One recommendation of our Human Rights Summit was that the United States should facilitate, support, and strengthen engagement by independent civil society organizations in regional and sub-regional multilateral bodies. As flawed as some of these bodies may be, governments have taken on human rights commitments through these bodies, and efforts by local groups to engage their governments in this context can build their credibility at home and help insulate them from criticism that they are over-dependent on U.S. and other outside influence. The statutory framework should reflect this as a major element of the strategy to advance human rights.

We endorse the need for guidelines to monitor and evaluate the performance and impact of democracy and human rights related assistance, as mentioned in the Discussion Draft. This effort should involve a wider range of stakeholders than USAID and its implementing partners, and should also include human rights specialists from the State Department and U.S. embassies abroad, as well as, to the extent possible, representatives of recipient organizations on the ground, including human rights defenders.

We also support rewriting Section 660 to authorize police and security sector training, including training specifically on human rights. In our work combating bias motivated violence, for example, we have seen the importance of providing specialized training to police and prosecutors in responding to hate crimes, better data collection for crimes based on race, ethnicity, religion, gender, sexual orientation, gender identity and disability, as well as assistance with investigation of cases. Effective and accountable law enforcement training can advance important human rights objectives such as the hate crime training mentioned above, but also including better relations with marginalized communities, strengthening discipline and accountability for abuses, and the creation of special units to combat particular problems, such as gender-based violence, hate crimes, and human trafficking. The United States has much to offer by way of its own experience in these areas. Assistance to law enforcement should be covered by the Leahy Law. In addition, because so many U.S. agencies are involved in police training, there should be consolidated reporting to Congress on this assistance. This should focus on more than just the number of units or individuals trained; reports should evaluate progress towards measurable human rights outcomes.

Build Infrastructure for a Whole-of-Government Approach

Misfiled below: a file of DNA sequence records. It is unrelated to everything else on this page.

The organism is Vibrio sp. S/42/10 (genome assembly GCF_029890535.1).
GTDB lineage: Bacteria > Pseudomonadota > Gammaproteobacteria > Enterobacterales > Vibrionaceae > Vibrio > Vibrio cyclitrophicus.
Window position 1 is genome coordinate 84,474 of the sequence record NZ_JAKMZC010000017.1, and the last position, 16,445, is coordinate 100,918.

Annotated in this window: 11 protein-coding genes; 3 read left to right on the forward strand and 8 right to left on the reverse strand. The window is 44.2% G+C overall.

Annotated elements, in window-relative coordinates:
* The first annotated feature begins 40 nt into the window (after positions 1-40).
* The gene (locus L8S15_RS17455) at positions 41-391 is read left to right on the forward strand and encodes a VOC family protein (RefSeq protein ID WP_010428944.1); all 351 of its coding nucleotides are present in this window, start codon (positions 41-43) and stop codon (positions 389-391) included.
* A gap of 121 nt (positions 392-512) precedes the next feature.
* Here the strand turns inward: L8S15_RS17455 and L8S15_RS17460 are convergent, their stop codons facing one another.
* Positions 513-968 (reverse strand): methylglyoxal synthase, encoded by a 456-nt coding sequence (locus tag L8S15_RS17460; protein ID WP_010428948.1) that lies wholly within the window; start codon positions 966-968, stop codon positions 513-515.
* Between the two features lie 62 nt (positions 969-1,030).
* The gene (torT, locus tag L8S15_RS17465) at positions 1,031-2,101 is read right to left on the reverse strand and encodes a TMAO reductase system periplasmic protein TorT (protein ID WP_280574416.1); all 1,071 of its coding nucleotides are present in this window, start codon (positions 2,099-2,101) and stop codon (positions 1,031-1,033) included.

Much of the infrastructure of the U.S. government to advance human rights globally can be traced to the Foreign Assistance Act. Any rewriting of the FAA should strengthen the ability of the entire government not only to deliver more effective foreign assistance that promotes democracy and human rights, but also to ensure that the rhetorical commitment of the United States to universal human rights is backed up with committed action as a foreign policy priority.

Several aspects of the Discussion Paper address this need, but in our view this needs to be more robust in order to have a significant impact.

As mentioned above, we fully endorse the idea of country action plans, developed in consultation with DRL, USAID, and other relevant bureaus and agencies, as well as local civil society groups and representatives of marginalized or persecuted communities, where possible. To promote transparency and oversight, we applaud the requirement expressed in the Discussion Draft that the plans be made available to the Congress and to the public.

For these plans to work, however, they need to exist more than just on paper; they have to become part of the fabric of the U.S. approach to each country across all relevant government agencies. This requires leadership from the top, and consistent oversight by Congress. It is vital that there be agreement at the political level to follow through on what the Discussion Draft calls “incentives for cooperation.” That is, both the carrots and the sticks in the plan need to be viable tools, used as necessary. Moreover, U.S. government interlocutors at all levels and across all agencies must be aware of the strategy and deliver consistent messages to their foreign counterparts.

In addition to political will, there has to be someone in charge of implementing the plan. This could be the U.S. Ambassador or Chief of Mission, in consultation with a specially-designated Deputy Assistant Secretary from the relevant regional bureau and the Assistant Secretary for Democracy, Human Rights and Labor. The regional DAS and the Assistant Secretary for DRL could be in charge for those countries where the United States does not have a diplomatic presence. When U.S. government decisions are being made that have an impact on the plan—decisions about diplomatic engagement, trade and investment, security cooperation or assistance, as well as other forms of assistance—the officials in charge of the plan must have a seat at the decision-making table.